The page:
Of major importance to the case against Martin Van Peltzer was that his father had been a dedicated supporter of the Sheriff for many years. It was more than a rumor that he and the Sheriff, as well as other local political figures, had a partnership in a very large herd of cattle, resulting in them fighting with the federal government for years over grazing rights on federal land. Because of this relationship Martin’s case was full of political sensitivities. It was known that Karl Van Peltzer would do anything within his power to protect his son, and favors would be called in with results demanded and none willing to deny him his due.
The meeting was in Patrick’s office, a large suite with two walls of glass, floor-to-ceiling. The Pacific Ocean was clearly visible that day, the sun high above the sea as she perpetually returned, pounding upon the shores of sand and rock as she had through the ages. The office environment was designed for beauty and to render the impression elegance, a top-flight law firm. The firm of London, Kyle, Smith & Moynihan was distinguished, high powered, and prestigious in every respect.
Martin and Karl Van Peltzer were seated in black leather chairs in front of Patrick’s desk. Tommy was sitting in his favorite chair to the left of them. From his seat, he saw everything and somehow became invisible to the others in the room—except Patrick. He could sit in a room with people and they would
forget he was there unless he wanted their attention. His ability to vanish before them as he carefully weighed their words and body language was as a silent visitor shielded by some magnetic force enjoyed only by wizards. “I didn’t do it, Patrick. I would’ve if I’d found him first. Someone got to him
Martin’s claim of innocence sounded child-like. Despite not believing him, the reports Tommy provided Patrick from his investigation seemed to support Martin’s claim of absence from the location of the murder; further indication there was a heavy hand at work behind the scenes. However, it was reported by the hotel manager of the Red Lion Inn the night Troy Terry was murdered that Martin came to the hotel with three other men, all of whom looked menacing, while he demanded to know the room number for Troy Terry. When the manager refused to divulge that information, Martin reportedly boasted he had ways of obtaining it, which he did. The manager neglected to mention a payment from Martin for that which he so adamantly desired, leading Martin to the Radisson, where the murdered body of Troy Terry had been found. The bribe was a fact known only to Tommy at that point.
Martin Van Peltzer was five feet six inches tall weighing about one hundred sixty pounds with blond hair and a baby face. He was child-like in his manners and appearance. His body was pudgy, not muscular. He had never been physically fit or assertive. He could have been attractive, but there was something in his eyes that showed distance, an absence of an ability to engage with others on a personal level— a potential for meanness if one were to look closely. Patrick had already sensed something repugnant, a presence that jurors would intuitively dislike.
Karl Van Peltzer said little during the meeting. Unlike his son, he was a large man with white hair and matching bushy eyebrows. His tanned face had wrinkles the size of small highways earned by years in the sun, which gave him a hard and rugged appearance. His hands were tough and calloused.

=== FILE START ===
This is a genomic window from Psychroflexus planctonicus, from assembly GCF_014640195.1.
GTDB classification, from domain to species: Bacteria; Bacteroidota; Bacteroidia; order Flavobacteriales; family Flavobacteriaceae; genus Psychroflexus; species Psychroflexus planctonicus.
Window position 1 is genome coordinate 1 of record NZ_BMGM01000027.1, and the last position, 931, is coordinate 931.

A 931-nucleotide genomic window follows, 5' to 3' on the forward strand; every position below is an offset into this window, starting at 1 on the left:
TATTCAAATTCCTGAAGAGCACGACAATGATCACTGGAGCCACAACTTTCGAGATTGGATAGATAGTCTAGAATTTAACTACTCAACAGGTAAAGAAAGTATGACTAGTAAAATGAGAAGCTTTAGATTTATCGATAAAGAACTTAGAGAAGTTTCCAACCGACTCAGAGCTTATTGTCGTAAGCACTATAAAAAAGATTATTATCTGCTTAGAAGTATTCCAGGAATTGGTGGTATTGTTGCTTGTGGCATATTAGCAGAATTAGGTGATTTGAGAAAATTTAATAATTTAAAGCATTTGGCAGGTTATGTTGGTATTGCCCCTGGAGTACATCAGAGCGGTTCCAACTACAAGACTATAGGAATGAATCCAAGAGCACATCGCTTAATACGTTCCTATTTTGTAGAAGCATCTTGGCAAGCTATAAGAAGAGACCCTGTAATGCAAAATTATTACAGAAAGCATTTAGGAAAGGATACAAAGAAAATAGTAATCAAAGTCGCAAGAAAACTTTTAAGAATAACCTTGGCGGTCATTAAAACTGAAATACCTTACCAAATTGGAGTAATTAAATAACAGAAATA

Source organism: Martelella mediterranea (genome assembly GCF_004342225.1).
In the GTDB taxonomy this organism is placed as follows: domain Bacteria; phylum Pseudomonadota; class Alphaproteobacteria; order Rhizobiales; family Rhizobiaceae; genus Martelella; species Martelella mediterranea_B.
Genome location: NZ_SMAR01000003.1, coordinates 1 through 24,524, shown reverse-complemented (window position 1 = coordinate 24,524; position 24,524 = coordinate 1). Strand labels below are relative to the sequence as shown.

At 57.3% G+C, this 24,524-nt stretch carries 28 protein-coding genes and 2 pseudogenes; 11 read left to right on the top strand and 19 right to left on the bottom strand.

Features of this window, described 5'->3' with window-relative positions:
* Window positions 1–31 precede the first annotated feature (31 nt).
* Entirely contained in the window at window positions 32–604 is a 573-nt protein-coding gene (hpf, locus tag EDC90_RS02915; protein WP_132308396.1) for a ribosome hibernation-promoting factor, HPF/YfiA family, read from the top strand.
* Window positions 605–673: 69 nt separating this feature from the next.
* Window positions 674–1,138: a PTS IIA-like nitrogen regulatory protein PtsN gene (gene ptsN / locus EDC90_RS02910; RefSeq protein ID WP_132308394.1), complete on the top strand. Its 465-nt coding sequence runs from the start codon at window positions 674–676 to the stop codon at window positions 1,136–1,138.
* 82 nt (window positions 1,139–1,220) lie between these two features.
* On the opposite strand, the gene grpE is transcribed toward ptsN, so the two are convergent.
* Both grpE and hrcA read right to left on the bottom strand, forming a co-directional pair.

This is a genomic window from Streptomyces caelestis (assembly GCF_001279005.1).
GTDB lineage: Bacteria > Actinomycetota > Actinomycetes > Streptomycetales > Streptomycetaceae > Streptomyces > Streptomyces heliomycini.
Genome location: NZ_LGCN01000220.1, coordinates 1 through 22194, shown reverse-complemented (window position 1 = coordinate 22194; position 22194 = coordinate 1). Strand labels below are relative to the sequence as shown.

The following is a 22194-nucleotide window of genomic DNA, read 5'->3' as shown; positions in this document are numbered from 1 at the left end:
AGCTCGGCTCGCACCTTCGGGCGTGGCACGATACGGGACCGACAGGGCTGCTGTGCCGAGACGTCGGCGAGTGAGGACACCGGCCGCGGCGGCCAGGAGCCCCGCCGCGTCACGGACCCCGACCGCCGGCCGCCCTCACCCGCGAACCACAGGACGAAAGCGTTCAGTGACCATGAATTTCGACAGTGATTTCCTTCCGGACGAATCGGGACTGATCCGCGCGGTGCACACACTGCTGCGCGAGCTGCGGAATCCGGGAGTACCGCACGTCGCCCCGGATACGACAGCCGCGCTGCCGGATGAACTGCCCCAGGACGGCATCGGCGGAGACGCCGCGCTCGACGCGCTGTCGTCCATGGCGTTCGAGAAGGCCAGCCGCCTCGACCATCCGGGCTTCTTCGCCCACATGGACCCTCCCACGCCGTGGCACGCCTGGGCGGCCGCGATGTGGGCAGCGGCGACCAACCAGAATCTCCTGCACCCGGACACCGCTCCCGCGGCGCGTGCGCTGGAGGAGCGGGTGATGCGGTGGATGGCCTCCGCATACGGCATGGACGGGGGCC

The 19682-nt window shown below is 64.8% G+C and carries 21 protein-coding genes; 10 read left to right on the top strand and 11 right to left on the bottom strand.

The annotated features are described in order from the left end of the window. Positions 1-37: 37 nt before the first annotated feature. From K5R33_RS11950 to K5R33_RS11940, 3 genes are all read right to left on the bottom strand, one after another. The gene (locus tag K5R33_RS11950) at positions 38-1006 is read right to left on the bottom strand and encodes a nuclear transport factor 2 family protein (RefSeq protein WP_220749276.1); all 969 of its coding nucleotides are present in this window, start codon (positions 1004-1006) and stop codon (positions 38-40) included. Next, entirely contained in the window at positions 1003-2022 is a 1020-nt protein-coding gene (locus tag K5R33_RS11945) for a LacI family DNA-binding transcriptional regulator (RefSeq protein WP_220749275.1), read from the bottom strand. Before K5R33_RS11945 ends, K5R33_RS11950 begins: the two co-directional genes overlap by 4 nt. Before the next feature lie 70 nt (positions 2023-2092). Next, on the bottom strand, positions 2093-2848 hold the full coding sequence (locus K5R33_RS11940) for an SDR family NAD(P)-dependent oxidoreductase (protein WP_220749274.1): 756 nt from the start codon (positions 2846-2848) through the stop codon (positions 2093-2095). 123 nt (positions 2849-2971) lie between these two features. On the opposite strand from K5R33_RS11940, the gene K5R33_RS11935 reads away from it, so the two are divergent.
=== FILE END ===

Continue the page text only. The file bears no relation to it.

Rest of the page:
Karl was known to be a businessman who never made a deal that didn’t require a lot of bargaining. However, he had a weakness when it came to his son. When Patrick told him his fee he made an exception to his rule and simply agreed, promising a check in the morning.
Martin Van Peltzer had done little with his life. He lived off a trust fund created by his father when he was a teenager. Its purpose was to provide him with the necessary money for living expenses and tuition for college. However, Martin never applied to college. Instead, he began to collect classic cars and was a regular participant in the Route 66 car show, an annual event in nearby San Bernardino.
In the early 60’s, San Bernardino boasted fame with its E Street cruising. Hot Rodders from all over Southern California could be found on E Street any Friday or Saturday night. Local radio music blared from cars, and engine sroared. Racing between stoplights brought regular money to the local court, as San Bernardino City Police Officers wrote dozens of tickets for exhibition of speed, and various mechanical violations.
The Route 66 Rendezvous was an annual event to re-live the sixties. Hot rod owners from all over the country converged on San Bernardino once a year to show off their most precious possessions and compete for prize money and notoriety. It was two nights and three days of festivities at the hottest time of the year, September in Southern California. It still drew crowds of at least a million people. As far as Martin was concerned, he was a significant part of the celebrated status of the event. He had shown cars there for a few years and always won a ribbon or trophy.
The meeting ended with Patrick urging Martin to stay at home and not discuss his case with anyone.
“Do you understand that the attorney-client privilege does not apply to anyone else, Martin? Only our conversations are protected, which includes my associates like Tommy. If the D.A. were to get wind you discussed your case with anyone else, he could subpoena them and make them testify under threat of jail. That includes you, Karl.”
Both men nodded as they left. Patrick sensed they believed they were above it all, an accurate assessment. They were the kind of people that went through life with their noses in the air, never thinking of the troubles of others, believing only in their vantage.